Exit 1 (W): Wooden door, painted; room after climbing several flights of stairs
     Exit 2 (S): Wooden door, painted; room just behind exit
  -- rotted Tatters lie bundled against a wall. Wode tattooed pigs pursue, nipping at heels
  # Monster: Houris
  # Loot: A sturdy copper collar with a chain worth 9cp

Restock: Nothing
Restock: Nothing
Restock: Nothing
Restock: Nothing
Restock: Nothing

I wanted to include the option for classic D&D monsters too, so 50% of wandering monsters are the patrols from the book, which are awesome, and 50% are random D&D critters (basic and expert only). The D&D creates are generated with NO REGARD for character level because that is just more fun. They don't have to fight them - they just encounter them, maybe in the middle of something else. Sample from the generator:


Castle Guards x3
  Made of: Rotting Flesh. The guards always attack last.
  They can shoot black laser rays for 1d8 damage with their eyes in addition to their standard spear attack.
  HD: (rabble), AC: 7, Spear: 1d6 (rabble scale)


Gargoyle x2 (Chaotic)   (B30)
HD: 4 XP: 125 Treasure : C
Mv: 90(F150) Morale: 11 Save: F8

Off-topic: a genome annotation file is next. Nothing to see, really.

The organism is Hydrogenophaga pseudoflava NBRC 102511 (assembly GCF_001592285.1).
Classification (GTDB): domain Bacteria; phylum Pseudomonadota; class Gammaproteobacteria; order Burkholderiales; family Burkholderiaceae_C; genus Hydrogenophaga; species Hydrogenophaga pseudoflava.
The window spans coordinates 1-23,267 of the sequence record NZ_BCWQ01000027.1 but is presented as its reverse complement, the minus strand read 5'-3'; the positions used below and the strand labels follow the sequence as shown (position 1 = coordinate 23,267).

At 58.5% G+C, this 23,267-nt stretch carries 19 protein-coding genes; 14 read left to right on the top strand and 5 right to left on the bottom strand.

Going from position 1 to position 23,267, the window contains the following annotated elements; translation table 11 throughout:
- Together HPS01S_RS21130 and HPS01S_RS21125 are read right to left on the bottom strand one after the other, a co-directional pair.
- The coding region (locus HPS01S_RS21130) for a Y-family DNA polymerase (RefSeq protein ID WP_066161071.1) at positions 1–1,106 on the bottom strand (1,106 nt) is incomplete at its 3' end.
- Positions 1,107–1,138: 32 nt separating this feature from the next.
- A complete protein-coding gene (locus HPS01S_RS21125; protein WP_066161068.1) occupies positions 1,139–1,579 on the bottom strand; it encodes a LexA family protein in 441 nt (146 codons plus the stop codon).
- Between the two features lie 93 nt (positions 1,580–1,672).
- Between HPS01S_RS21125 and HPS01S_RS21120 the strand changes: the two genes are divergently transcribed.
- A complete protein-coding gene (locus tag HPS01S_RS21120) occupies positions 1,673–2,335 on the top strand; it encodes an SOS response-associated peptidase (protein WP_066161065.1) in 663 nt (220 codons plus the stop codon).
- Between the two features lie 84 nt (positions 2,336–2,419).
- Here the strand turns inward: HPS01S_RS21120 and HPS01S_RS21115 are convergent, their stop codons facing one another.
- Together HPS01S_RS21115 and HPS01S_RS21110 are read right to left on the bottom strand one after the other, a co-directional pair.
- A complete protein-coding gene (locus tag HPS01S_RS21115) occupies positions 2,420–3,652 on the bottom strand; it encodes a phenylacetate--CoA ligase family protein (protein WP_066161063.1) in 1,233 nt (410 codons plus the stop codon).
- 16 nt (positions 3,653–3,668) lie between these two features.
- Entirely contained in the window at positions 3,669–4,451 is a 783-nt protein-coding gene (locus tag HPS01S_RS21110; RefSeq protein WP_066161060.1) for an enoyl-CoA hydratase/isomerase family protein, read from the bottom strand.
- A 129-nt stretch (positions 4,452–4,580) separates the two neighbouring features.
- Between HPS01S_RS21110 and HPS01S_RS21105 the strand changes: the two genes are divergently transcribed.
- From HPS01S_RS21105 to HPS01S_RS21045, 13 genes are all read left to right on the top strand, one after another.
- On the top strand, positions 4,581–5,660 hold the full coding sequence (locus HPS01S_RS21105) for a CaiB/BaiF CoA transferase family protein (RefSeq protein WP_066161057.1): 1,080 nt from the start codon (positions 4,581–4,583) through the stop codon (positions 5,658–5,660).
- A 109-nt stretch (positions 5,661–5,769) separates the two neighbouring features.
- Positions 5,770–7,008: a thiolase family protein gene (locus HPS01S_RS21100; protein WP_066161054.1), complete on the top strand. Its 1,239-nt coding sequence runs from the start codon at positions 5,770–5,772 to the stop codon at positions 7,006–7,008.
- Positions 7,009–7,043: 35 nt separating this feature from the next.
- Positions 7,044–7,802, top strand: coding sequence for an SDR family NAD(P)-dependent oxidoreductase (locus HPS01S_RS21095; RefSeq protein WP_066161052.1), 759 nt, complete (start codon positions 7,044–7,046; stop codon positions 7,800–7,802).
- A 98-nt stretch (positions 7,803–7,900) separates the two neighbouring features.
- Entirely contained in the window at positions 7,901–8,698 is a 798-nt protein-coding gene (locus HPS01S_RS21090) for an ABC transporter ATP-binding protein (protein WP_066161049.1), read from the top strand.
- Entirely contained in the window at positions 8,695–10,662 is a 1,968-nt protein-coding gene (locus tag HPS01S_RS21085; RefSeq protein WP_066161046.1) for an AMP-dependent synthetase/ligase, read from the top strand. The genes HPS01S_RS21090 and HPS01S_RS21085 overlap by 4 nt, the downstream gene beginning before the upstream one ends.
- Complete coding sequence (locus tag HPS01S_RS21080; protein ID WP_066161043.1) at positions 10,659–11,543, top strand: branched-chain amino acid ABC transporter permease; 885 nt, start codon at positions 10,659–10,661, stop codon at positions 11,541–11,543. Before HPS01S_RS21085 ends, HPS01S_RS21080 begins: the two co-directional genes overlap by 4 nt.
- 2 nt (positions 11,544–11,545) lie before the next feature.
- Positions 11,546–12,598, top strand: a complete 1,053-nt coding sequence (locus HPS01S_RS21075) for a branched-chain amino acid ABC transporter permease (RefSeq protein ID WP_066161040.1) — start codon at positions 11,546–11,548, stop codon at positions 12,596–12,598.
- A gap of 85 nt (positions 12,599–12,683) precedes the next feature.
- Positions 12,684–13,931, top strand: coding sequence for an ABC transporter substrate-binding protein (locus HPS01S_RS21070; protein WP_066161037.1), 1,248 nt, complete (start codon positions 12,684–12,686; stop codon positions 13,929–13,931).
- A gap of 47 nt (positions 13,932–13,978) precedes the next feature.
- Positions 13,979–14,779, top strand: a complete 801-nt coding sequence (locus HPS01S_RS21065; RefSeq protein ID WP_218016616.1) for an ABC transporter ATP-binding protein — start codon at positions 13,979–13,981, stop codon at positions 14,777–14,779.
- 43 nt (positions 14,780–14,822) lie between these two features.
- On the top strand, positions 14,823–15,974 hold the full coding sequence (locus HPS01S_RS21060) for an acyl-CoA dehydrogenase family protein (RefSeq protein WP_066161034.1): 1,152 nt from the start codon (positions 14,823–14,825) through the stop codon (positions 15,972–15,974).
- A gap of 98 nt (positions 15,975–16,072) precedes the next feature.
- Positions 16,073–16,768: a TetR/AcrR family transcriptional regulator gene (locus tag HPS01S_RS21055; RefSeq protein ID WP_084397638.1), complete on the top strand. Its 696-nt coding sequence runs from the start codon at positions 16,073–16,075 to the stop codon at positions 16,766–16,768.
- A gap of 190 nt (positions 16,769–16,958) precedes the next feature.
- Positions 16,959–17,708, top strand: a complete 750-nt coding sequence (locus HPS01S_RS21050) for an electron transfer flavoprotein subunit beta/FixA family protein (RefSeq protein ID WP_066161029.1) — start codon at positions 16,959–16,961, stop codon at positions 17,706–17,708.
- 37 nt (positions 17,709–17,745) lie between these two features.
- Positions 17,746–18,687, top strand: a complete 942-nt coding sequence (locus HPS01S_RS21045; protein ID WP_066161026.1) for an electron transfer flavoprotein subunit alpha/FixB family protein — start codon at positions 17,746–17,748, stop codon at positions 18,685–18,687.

AC: 5 Thac0: 16 Attacks & Damage : 2 clws (1d3), 1 bite (1d6), & 1 horn (1d4)
* Can only be hit by magic or magic weapons
* Not affected by Sleep or Charm


Bandit x1 ( Neutral)   (B25)
HD: 1 XP: 10 Treasure : U(A)
Mv: 90 Morale: 8 Save: T1
AC: 6 Thac0: 19 Attacks & Damage : 1 weapon


Castle Guards x4
  Made of: Tin. The guards are considered to be wearing chain mail armor.
  They ignore all creatures except undead.
  HD: (rabble), AC: 7, Spear: 1d6


They list Thac0, but only because I couldn't be bothered to remove it from the generator as it was written ages ago. Same with the treasure - that isn't happening.

So ...

  • I've pre-generated 2 Castle Gargantuas (one for a game I'm trying to run at the Granite Coast Brewing on their game night, the other for my home game).
  • I generated a few pages of wandering monsters, to be used by either game
  • I created a "quick view" of the monsters presented in CG for quick reference
  • I have the game system written up/out and ready go
  • Character sheets are ready

I'm super stoked to run this properly ... dipped my toes in a year or tow ago with a single session, but this is full prep madness. If anyone is interested in the tablesmith tables, let me know; i can set you up with everything.